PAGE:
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The ancient Indian philosophical system has ten schools of thought, which could be the highest number of thought processes in the world. Many of the leading western philosophers were inspired by these systems and borrowed the principles for their own thought processes. There are six Orthodox and four Heterodox systems.
Orthodox Schools consist of:
1. The Nyaya System 2. The Vaisesika System 3. Sankhya System 4. Yoga System 5. The Purva Mimansa 6. The Uttar Mimansa.
Heterodox Schools consist of:
1. Carvaka System 2. Buddhism 3. Jainism 4. Arthashastra
The Nyaya System
The Nyaya System applied the analytical and rational method of ethical matters. It took up the ordinary stock notions of conventional philosophy as space, time, cause, matter, mind, soul and awareness, and after inquiry set forth the results in the form of a theory of the universe. Nyaya System strives towards a logical and analytical investigation of Indian philosophy with a belief to rationally synthesizing the ends of life and of spirituality, to creating a logical relationship between body and soul, and exhibiting a way of redemption.
Western scholars have highly praised this system and called it “an idealism with virtue and practical consistency, of which there are few instances.” Nyaya school exercised a sincere influence on the advancement of Indian thought and scientific scrutiny by indicating the pitfalls to be prevented and the tenets of ethical wisdom to be observed.
The Vaisesika System
The Vaisesika was virtually a system of explicitness and derives its name from its doctrine of atomic individualities (viseshas) and is also known as the ‘Philosophy of Discrimination’. The first standardized exposition of this system is found in the sutras of Kanada.
The physical theory is formulated in connection with the five substances viz. earth, water, light, air, and akasha. According to this system, the ultimate constituents of concrete aspects are atoms(pramanus). Four classes of ‘Pramanus’ responding to the four great classes of material objects earth, water, light, and air. It holds that there cannot be lasting destruction. The structures may disappear but the atoms with their qualities continue to exist.
The most significant contribution of this school of Indian philosophy is its concept of the atom, its examination of the incredible world, its theory of propagation of sound and its observations of heat and light.
This is probably the oldest of the six systems of Indian Orthodox philosophy. We find some explanation of it in the Bhagavad-Gita as well as Upanishads. Its founder is sage Kapila. The earliest existing text of this system is Sankhya-karika of Isvarakrsna of the fourth century A.D. This system dismisses the stringent categories of the Nyaya-Vaisesika system as insufficient instruments for establishing the universe. It substituted evolution for creation.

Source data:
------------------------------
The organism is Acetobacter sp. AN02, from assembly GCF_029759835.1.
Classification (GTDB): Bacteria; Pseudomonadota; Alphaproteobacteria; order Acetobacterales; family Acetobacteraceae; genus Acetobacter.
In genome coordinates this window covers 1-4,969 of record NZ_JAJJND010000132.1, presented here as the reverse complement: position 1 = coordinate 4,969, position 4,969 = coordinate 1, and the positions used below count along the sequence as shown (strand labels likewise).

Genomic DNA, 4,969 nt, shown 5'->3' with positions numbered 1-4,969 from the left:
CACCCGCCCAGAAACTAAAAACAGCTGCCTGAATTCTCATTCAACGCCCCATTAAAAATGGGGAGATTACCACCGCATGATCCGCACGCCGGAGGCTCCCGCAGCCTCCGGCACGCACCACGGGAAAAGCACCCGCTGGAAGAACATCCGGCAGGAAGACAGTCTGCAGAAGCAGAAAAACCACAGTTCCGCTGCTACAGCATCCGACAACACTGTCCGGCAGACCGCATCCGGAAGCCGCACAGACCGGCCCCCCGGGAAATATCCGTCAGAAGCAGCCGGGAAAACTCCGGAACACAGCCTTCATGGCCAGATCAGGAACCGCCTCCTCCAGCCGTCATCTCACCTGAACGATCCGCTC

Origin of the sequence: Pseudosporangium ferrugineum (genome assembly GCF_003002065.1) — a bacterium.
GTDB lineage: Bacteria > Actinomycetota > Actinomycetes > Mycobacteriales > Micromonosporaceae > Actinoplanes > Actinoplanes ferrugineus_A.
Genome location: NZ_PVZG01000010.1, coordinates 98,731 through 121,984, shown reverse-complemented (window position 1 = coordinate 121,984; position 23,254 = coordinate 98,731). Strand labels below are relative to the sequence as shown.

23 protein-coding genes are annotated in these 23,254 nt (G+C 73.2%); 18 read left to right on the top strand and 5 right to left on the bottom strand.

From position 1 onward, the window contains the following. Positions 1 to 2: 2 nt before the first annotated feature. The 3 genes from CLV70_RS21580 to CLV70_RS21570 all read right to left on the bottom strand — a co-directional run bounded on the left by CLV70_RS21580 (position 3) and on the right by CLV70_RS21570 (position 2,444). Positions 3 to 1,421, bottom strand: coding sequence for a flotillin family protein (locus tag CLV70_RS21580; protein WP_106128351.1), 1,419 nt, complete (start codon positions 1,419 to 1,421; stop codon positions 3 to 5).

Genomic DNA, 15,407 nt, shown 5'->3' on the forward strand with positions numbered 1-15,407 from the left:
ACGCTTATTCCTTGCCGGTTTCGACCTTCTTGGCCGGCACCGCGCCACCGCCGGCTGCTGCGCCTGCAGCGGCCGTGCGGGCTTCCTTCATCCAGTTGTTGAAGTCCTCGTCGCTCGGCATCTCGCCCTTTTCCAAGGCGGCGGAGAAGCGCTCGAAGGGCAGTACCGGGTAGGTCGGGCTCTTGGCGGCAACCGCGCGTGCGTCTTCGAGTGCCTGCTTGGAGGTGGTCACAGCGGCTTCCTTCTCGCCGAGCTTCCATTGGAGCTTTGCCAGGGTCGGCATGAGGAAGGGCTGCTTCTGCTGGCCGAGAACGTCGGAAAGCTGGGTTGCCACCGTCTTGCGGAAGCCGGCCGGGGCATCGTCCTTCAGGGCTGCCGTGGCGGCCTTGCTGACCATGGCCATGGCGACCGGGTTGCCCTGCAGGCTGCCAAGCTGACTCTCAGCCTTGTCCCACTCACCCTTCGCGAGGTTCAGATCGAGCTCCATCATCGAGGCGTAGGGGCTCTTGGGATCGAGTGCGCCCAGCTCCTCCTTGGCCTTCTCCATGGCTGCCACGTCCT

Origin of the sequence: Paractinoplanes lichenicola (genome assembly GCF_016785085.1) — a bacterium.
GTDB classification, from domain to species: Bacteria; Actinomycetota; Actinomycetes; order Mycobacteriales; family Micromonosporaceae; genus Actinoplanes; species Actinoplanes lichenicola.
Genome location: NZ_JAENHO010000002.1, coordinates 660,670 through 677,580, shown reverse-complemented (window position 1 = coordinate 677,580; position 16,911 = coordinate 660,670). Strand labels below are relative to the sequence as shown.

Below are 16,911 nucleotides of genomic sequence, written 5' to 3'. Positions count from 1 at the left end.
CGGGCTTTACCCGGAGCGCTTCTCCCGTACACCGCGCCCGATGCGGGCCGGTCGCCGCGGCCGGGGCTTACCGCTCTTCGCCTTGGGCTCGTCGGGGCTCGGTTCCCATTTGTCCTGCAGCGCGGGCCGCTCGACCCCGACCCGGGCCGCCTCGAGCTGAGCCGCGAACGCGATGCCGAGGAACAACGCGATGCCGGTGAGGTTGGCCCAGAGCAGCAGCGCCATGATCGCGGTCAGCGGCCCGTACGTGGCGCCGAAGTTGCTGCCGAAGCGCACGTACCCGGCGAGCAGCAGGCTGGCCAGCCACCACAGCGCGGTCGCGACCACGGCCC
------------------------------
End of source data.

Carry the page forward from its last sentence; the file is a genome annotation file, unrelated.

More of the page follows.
It proclaims that there prevail in the universe two active principles named Purusha and Prakriti. The Purusha or Soul is the pure spirit, which in its natural state is bereft of all attributes, is indestructible, and is unaffected by sentiments and sensations. But deceived by Maya and captivated by the glamour of Prakriti, the Purusha plunges into the former and gets entangled in the web of samsara and karma.
The Prakriti is evolved out of three Gunas—Sattva (goodness, truth, purity, etc.), Rajas (passion for activity) and Tamas (inertia, stolidity, obstruction, etc.). These Gunas do not prevail individually but generally blend with one another. Sattva and rajas are contained by tamas.
This system exercised significant leverage on philosophies in other countries. Western philosophers believe that ‘Plato, Schopenhauer, and Hermann are full of Sankhyan thoughts’.
The term has been employed in the Upanishads and in Bhagavad-Gita to indicate the union of the soul with the Supreme. The Yoga system accepts the philosophy of Sankhya but does not give that much significance to knowledge as a means of liberation. It, on the other hand, holds that emancipation can be attained only by devotional exercises and mental discipline.
It thus initiated the concept of God. The Chitta is the source of Yoga and its distraction has to be solely regulated. Yoga assists in the development of super-sensory perception by bolstering the body and transforming the psychic organism. It helps the individual to go beyond the barriers of sense perception and attain Samadhi or the stage in which the soul gets a blissful vision.
The Yoga system does not avoid the physical part of presence, because it is through the body that spiritual life is expressed. To overcome the obstacles in the way of the growth of spiritual life, the Yoga system proposes an eightfold method: Yama (abstention), Niyama (observance), Asana (posture), Pranayama (regulation of breath), Pratyahara (withdrawal of the senses), Dhyana (fixed attention) and Samadhi (concentration).